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Original Article - Year2013 - Volume28 - Issue 1


BACKGROUND: In the present study, we aimed to evaluate the influence of aging on the skin quality of white-skinned women by assessing collagen levels, elastic material density, and vascularization.
METHODS: Histological and morphometric analyses were performed on 218 preauricular skin fragments from white-skinned women who underwent facial cosmetic surgery. Anti-CD34 was used to identify the blood vessels, Weigert's staining was used to visualize elastic fibers, and Picro-sirius Ultra Red staining was employed for analyzing and quantifying the expression of type I, III, and total collagen. Data were analyzed according to the following donor age groups: < 40, 40-49, 50-59, 60-69, and > 70 years.
RESULTS: Fragmentation and disorganization of collagen fibers were observed in certain samples, particularly in samples from patients aged > 60 years. Significant differences between age and the thickness of the dermis and epidermis were not detected. However, a relationship was identified between age and the percentages of type I, III, and total collagen, and an increase of elastic fibers density was associated with age progression (P < 0.001). The comparison of the skin of patients with a decade difference in age did not reveal a significant difference in the elastic material quality; however, when the age difference was of 2 decades or more, there was a significant difference in elastic fibers (P < 0.05). The difference in the number of blood vessels between the groups was not significant (P = 0.112).
CONCLUSIONS: Aging promoted collagen reduction, fiber degradation and fragmentation, and increased disorganized elastic material density; however, it did not affect the number of dermal blood vessels.

Keywords: Skin. Collagen. Skin aging. Blood vessels. Elastic tissue.


INTRODUÇÃO: O objetivo deste estudo é avaliar a influência do envelhecimento na qualidade da pele de mulheres brancas, analisando o colágeno, as fibras elásticas e a vascularização.
MÉTODO: Foi realizada análise histológica e morfométrica de 218 retalhos pré-auriculares de mulheres brancas, que se submeteram a cirurgia estética facial. Foram utilizados o imunomarcador AntiCD 34, que evidencia os vasos sanguíneos, a coloração de Weigert, para visibilização das fibras elásticas, e a coloração de Picrosirius Ultrared, para analisar e quantificar os colágenos I, III e total. Os dados foram analisados de acordo com a faixa etárias das doadoras: < 40 anos, 40 anos a 49 anos, 50 anos a 59 anos, 60 anos a 69 anos, e > 70 anos.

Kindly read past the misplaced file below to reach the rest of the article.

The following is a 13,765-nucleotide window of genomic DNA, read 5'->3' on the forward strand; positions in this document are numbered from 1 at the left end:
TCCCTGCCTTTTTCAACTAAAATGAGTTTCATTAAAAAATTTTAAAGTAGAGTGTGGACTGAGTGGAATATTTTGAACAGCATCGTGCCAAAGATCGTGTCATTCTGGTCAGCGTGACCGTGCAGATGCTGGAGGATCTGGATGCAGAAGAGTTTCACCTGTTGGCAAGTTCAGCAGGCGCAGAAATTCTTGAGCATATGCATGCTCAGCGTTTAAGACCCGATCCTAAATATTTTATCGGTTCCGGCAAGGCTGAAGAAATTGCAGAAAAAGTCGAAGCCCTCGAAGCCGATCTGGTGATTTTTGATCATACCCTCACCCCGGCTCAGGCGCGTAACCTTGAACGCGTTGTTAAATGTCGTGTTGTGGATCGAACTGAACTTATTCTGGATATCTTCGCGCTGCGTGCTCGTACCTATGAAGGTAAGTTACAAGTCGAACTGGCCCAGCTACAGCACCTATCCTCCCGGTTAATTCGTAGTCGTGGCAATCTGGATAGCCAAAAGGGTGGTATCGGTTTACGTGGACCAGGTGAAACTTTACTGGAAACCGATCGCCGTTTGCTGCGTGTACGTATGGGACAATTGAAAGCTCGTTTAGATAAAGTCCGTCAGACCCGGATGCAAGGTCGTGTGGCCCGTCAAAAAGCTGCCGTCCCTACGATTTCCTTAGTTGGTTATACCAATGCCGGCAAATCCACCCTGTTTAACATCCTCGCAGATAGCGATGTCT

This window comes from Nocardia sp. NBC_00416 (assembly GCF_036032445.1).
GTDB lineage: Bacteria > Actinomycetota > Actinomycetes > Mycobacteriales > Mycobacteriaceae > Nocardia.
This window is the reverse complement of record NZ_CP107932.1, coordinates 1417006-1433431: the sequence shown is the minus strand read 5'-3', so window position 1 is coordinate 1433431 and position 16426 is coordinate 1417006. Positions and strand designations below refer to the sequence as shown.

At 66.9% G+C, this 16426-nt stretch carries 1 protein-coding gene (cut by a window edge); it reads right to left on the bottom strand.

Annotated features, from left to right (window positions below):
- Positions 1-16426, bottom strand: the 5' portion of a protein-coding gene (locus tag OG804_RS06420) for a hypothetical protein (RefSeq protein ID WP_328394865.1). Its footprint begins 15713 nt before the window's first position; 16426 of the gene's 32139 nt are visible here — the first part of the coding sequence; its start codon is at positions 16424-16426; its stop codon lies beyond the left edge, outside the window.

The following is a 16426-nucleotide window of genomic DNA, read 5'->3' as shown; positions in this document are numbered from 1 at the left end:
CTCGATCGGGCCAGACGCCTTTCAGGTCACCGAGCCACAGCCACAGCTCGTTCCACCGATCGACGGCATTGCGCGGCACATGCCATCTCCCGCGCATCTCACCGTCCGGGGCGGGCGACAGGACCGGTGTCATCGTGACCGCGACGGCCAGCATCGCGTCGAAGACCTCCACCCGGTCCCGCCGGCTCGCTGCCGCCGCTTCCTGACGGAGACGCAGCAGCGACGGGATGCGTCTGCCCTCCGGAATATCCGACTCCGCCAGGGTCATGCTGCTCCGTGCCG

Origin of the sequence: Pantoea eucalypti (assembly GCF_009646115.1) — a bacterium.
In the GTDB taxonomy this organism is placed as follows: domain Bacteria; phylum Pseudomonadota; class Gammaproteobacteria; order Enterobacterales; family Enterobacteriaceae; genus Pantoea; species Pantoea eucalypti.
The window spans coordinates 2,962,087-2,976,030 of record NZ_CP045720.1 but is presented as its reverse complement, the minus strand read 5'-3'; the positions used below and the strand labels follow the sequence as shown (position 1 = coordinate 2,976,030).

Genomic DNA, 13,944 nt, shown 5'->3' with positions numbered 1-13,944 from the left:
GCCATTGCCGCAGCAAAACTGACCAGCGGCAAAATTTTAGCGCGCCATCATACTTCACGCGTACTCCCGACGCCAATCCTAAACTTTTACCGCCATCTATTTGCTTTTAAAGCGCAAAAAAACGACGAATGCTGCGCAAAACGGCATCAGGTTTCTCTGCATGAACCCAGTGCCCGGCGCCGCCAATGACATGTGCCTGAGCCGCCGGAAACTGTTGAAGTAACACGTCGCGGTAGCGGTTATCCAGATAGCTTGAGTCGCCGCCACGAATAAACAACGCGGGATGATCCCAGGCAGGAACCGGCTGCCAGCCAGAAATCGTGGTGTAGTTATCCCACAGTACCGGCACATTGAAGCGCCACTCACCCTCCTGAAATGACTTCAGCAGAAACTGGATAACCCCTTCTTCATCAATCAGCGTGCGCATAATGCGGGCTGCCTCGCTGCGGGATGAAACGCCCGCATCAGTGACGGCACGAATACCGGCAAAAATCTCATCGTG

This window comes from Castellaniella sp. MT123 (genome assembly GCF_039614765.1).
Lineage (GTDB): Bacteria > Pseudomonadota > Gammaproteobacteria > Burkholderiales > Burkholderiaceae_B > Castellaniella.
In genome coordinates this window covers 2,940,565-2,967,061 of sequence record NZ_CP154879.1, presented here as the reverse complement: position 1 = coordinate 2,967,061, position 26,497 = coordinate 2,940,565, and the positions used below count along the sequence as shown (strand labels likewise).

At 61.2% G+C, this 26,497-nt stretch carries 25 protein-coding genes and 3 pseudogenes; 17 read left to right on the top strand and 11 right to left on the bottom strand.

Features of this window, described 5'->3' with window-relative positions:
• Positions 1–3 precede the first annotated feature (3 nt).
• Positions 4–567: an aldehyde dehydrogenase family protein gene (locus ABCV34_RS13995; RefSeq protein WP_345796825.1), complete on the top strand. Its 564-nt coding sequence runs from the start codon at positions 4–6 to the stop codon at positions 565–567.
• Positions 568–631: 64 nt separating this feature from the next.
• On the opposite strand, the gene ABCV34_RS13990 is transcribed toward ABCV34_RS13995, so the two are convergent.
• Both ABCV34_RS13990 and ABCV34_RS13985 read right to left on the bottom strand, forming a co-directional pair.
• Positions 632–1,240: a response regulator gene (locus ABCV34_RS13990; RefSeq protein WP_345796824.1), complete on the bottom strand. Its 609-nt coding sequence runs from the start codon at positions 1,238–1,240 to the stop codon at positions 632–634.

RESULTADOS: Foi observada fragmentação e desorganização das fibras de colágeno, especialmente acima de 60 anos. Não houve diferenças significantes entre a idade e a espessura da derme e da epiderme, porém foi identificada relação com as porcentagens de colágeno I, III e total (P < 0,001). Houve aumento da densidade de fibras elásticas com a progressão da idade (P < 0,001). Comparando-se as peles das pacientes de faixas etárias vizinhas, com diferença de uma década entre elas, não houve diferença significativa na quantidade de material elástico dessas peles; porém, ao se comparar aquelas com diferença de 2 ou mais décadas nas faixas etárias, o aumento foi significante (P < 0,05). A diferença do número de vasos não foi significante (P = 0,112).
CONCLUSÕES: O envelhecimento promoveu redução do colágeno, degradação e fragmentação das fibras, e aumento da densidade de material elástico desorganizado, e não influenciou no número de vasos sanguíneos da derme.

Palavras-chave: Pele. Colágeno. Envelhecimento da pele. Vasos sanguíneos. Tecido elástico.


The average life expectancy in Brazil has increased from 69.3 to 72.7 years (1997-2007), owing to the improvement of the national human development index1. Preliminary results of the 2010 Brazilian Census showed that the number of individuals aged < 25 years was reduced compared to the 2000 Census. Simultaneously, the number individuals in the population aged > 65 years increased from 4.8% in 1991 to 5.9% in 2000 and to 7.4% in 2010. This increase was even higher in southern and southeastern Brazil, where it reached 8.1%2.

Aging is a natural process, and the skin represents an ideal marker of chronological age3. The exposed skin is subject to environmental damage, particularly that caused by ultraviolet radiation (UVR). Therefore, skin aging is classified as intrinsic or chronological, and extrinsic or photoaging4.

We aimed to evaluate the influence of age on the skin quality of white-skinned women by examining preauricular fragments of patients who underwent aesthetic facial plastic surgery. Collagen expression and the density of elastic fibers and blood vessels were analyzed.


This study was approvedby the ResearchEthics Committee of the Pontifical Catholic University of Paraná (PUCPR; no. 0153.0.084.000-11) in the Brazilian Committee for Research Ethics (CONEP), and the Research Ethics Committee (CEP; no. 6119), according to opinion nº 0005140/11, in a meeting held on June 29, 2011.

The participants of this study were in ideal physical and mental health and signed an informed consent form.

Information regarding comorbidities, previous disease history and conditions, and lifestyle habits was collected.

Patients who presented factors that could influence skin quality were excluded from the study, including smoking, artificial tanning, topical treatments, botulinum toxin application, dermal filling, and previous surgeries.

Fragments of preauricular skin that were discarded during facial plastic procedures were obtained between June 2009 and May 2011.